The call to action is to complete a Census form. The reason to take action is to receive government money for programs I and my neighbors need. The reason to take action now is… well, we can’t take action now. Immediacy is lost. From a marketing standpoint, that makes this a Fail.
Presumably, the purpose of the advance letter is to improve the response rate of the upcoming Census mailing. However, someone who would not open the Census mailing envelope to come would also not open the envelope for this advance mailing. In other words, the advance letter is not worth the cost. If an advance mailing is necessary, use a postcard. It has a greater likelihood of being read by potential non-responders.
Lesson: If your call to action does not involve an immediate response, consider whether the vehicle will be cost-effective. When you mention a Web page in your direct mail, be sure that the landing page directly and seamlessly aligns with the stated reason for the recipient to go online.
|Not for me|
- There is not a specific Call to Action. It appears the objective of the postcard is to motivate people to visit www.mytireshop.com. However, the message about the website is that it is “your Fast, Local Tire Source.” The call to action should be specific, i.e., “Shop Tires Online at mytireshop.com”, with supporting features and benefits messaging.
- The URL is lost in the copy. It is the same weight as the rest of the copy, without a “www” preceding it, making it easy to get lost. It should have some distinction — at minimum an underline, different color, or italics. Having a “www” in front makes it clear that it is a website. Granted, the concept of having to explain that something is on the World Wide Web is a bit passé, but, perhaps, that is why there is a “www” in front of the same piece’s mention of www.generaltire.com. Which leads to …
- There are multiple possible actions from the communication. If a customer visits the General Tire website, they receive general information about the brand, but not about mytireshop.com. So why have multiple URLs on the same communication? Here’s my speculation: General Tire was willing to co-fund the postcard to promote their brand. That’s fine, but the postcard suggests that mytireshop.com sells only General Tires. It would have been better for mytireshop.com — and the potential customer — for the postcard to explain that “mytireshop.com sells General Tires and other fine brands” or have a similar headline-level message.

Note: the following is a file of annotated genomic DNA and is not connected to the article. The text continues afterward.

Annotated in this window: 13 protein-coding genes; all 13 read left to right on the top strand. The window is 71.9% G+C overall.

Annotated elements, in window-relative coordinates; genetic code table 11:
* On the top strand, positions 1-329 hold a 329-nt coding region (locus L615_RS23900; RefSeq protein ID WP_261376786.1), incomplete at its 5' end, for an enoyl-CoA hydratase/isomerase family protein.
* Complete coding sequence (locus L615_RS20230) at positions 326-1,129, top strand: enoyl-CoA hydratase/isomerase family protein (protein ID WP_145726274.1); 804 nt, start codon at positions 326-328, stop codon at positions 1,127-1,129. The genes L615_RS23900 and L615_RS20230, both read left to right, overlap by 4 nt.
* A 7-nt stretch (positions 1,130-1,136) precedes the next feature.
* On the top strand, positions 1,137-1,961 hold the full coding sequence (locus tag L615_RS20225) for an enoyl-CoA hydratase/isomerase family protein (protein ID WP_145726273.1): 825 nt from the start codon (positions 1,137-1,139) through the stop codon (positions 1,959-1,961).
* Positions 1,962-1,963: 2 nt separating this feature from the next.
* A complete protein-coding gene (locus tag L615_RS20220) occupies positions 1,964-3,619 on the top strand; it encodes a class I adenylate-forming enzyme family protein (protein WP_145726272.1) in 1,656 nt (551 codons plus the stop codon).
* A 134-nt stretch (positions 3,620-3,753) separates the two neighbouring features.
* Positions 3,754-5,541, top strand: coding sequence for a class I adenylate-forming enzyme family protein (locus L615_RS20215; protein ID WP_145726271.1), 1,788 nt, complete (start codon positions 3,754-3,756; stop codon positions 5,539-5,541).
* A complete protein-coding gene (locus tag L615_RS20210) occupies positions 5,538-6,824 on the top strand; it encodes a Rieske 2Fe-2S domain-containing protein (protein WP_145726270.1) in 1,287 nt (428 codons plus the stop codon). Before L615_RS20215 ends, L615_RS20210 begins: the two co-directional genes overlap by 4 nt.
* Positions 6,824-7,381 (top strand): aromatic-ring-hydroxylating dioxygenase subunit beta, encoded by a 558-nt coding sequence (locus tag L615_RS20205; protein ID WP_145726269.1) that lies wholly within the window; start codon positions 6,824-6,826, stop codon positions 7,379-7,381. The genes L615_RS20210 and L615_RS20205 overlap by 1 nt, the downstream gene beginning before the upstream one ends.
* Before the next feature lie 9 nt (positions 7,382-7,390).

- Benefitmessages are missing. The features messaged here are specific to the tire, the ability to install the same or next day, and that it is a “Faster, Local Tire Source.” (How is a company with a foreign-seeming toll-free phone number local?) The benefits that could be messaged but are not are Peace of Mind, Ease of Use, Joy, and so on. For example, “Install the same or next day” could be “Relax. Visit www.mytireshop.com today and enjoy your new tires tomorrow.”
- There is no method of tracking success. Customers go through a sales funnel: Awareness, Interest, Consideration, Desire, Action. The business behind mytireshop.com could easily learn how many customers move from Awareness (receiving the postcard) to Interest (visiting their website) by using a personalized URL that tracks who visited the website — or, at the very least, a vanity landing page specific to the mailing to count site visits. Once online, both methods can be used, along with Google Analytics, to see how many people complete the sale process — and how.
- The phone number is not mentioned as toll-free. While most people know that “800”, “888”, and “877” are toll-free phone numbers, many consumers do not yet recognize that “866”, “855” and “844” are also toll-free. Some people might counter this by explaining that most people use mobile phones with unlimited voice usage or pay regardless of the phone number; however, there are still people that call from landline phones. For those who prefer to call from home rather than visit the website, this piece should help get them from Awareness to Interest by reminding them that the call is free.
|Postcard front - heavy on GT|
- When mailing to homes by address, dedup your list by address.
- Have a clear call to action that stands out.
- Include only one call to action and one URL on a communication.
- Communicate benefits.
- Establish and utilize a results tracking method.
- If your phone number is toll-free, message it as such.
As a longtime customer of AT&T, it’s good to know that the company does not take my business for granted. This simple communication is respectful of that. It arrived in a plain window envelope, which is sure to get a high open rate among existing customers. After all, the recipient does not know if it is a bill, Change in Terms Notice, cross-sell, or perhaps a refund check. The body of the communication is simple and straightforward and avoids footnote overkill, saving the required fine print for disclosures. Nevertheless, the creative merits a Fail because: